The result is a string of pieced units that stay connected until the threads between them are snipped. The short video below shows how it’s done. You can learn more about chain piecing here.
While chain piecing is often used for sewing block units together, especially for quilts that contain many of the same pairs, quilters often don’t realize that it can also be used to sew together entire blocks.
Chain piece each pair of units that make up a row or column of a block. Leave the strips of units connected (don’t cut the threads), press the seams and then sew the rows or columns together. It looks something like the photo below once the rows are sewn together.
Press and then sew the remaining seams together to finish the block. Click here to see the full tutorial for the block’s construction (from the “Prairie Rose Garden” quilt by Sarah Zimmerman).
Go one step further and use chain piecing to sew finished blocks together to complete a quilt top. Chain piecing blocks will save a lot of time and keep you organized.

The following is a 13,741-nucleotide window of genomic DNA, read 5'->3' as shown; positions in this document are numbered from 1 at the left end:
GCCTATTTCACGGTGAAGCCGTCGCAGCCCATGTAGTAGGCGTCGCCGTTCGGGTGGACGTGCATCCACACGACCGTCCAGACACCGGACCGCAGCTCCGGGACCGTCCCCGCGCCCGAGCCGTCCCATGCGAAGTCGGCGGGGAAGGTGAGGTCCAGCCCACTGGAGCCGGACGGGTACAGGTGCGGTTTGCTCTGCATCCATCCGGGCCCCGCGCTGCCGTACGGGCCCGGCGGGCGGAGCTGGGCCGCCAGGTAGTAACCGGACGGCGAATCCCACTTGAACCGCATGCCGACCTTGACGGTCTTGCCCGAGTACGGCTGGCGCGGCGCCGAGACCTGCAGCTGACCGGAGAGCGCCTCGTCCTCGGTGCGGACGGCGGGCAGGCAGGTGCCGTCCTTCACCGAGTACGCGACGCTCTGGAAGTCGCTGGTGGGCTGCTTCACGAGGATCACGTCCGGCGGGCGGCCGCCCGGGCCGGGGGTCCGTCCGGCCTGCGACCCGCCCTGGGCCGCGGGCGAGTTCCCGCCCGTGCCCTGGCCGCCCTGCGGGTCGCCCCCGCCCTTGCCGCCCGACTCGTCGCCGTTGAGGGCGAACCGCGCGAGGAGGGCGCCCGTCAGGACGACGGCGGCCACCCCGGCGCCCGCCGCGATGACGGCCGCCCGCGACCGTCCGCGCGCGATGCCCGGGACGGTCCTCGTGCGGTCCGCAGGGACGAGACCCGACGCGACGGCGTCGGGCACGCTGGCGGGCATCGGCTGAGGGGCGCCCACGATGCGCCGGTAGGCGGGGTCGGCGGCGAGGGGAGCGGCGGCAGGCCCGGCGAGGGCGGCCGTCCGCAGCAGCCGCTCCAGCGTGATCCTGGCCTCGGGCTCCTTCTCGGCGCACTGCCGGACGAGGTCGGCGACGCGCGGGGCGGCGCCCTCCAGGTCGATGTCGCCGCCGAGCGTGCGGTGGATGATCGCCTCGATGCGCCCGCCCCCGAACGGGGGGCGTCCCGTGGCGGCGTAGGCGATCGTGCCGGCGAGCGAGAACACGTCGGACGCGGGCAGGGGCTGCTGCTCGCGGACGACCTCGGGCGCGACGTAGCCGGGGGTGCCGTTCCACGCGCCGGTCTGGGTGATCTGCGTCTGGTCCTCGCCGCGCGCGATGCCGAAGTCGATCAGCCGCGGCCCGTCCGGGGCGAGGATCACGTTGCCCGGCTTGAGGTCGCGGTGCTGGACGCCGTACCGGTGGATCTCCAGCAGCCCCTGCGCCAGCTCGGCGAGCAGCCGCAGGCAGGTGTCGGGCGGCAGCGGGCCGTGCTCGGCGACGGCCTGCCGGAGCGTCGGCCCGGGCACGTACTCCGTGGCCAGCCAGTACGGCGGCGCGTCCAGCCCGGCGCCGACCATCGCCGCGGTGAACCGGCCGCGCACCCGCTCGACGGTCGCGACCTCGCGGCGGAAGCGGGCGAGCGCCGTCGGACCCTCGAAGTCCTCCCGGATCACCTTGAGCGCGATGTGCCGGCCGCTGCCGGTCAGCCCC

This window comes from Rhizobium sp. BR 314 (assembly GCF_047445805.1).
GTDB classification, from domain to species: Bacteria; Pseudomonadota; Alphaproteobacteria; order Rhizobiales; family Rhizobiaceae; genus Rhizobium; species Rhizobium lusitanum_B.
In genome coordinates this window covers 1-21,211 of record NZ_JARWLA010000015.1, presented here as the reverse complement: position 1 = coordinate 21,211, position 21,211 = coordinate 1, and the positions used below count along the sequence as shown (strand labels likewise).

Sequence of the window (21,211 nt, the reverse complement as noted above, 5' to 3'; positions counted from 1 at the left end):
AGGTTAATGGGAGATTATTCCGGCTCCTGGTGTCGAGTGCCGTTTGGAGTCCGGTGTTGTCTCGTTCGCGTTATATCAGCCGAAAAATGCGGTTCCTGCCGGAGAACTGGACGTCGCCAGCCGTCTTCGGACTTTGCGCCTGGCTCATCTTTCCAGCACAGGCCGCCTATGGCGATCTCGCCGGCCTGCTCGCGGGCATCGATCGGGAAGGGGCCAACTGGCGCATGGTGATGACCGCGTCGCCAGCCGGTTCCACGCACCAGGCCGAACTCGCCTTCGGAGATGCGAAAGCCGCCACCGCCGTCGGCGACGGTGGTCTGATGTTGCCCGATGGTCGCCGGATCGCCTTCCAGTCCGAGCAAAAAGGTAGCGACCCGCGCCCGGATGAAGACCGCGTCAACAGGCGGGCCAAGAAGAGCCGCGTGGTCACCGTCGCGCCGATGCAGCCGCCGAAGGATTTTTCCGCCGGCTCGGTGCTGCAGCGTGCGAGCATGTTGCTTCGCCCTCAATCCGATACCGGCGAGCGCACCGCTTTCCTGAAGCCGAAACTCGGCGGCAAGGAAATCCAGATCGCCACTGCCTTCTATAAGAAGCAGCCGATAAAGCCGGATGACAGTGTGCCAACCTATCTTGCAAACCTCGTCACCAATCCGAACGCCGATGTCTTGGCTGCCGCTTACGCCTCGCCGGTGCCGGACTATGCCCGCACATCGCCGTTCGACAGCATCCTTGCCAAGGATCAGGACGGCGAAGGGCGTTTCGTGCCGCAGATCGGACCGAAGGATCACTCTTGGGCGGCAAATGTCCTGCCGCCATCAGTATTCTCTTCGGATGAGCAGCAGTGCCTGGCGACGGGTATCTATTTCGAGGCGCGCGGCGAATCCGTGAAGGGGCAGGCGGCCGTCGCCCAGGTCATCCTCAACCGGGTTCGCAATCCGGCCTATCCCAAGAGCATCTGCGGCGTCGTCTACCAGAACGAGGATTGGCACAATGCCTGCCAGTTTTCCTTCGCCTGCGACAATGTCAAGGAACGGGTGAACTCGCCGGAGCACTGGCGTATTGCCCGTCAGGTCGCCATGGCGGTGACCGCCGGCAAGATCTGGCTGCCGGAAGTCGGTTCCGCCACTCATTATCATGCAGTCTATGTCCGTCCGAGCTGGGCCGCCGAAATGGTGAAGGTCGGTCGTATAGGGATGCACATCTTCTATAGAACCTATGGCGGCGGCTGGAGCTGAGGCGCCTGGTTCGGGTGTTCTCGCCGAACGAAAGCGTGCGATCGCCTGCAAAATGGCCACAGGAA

Suzy from Suzy Quilts has put together a good tutorial about chain piecing blocks. Watch the process in the following video.
Suzy also has written a tutorial about the process. Be sure to look through the comments below the tutorial for helpful tips.
A second tutorial, from Linda at Flourishing Palms also does an excellent job of walking you through the steps. She refers to it as sewing a web. Notice her method for keeping blocks, rows and columns organized, and for pressing. The quilt top looks like the photo above once the rows are sewn together.
The quilts shown here have simple blocks, similar to smaller units found in many quilt blocks. Even so, you can use the chain piecing method for putting a top together from more complex blocks. Once the blocks are completed, arrange them on the design wall or otherwise organize them before taking them to the machine to chain piece together.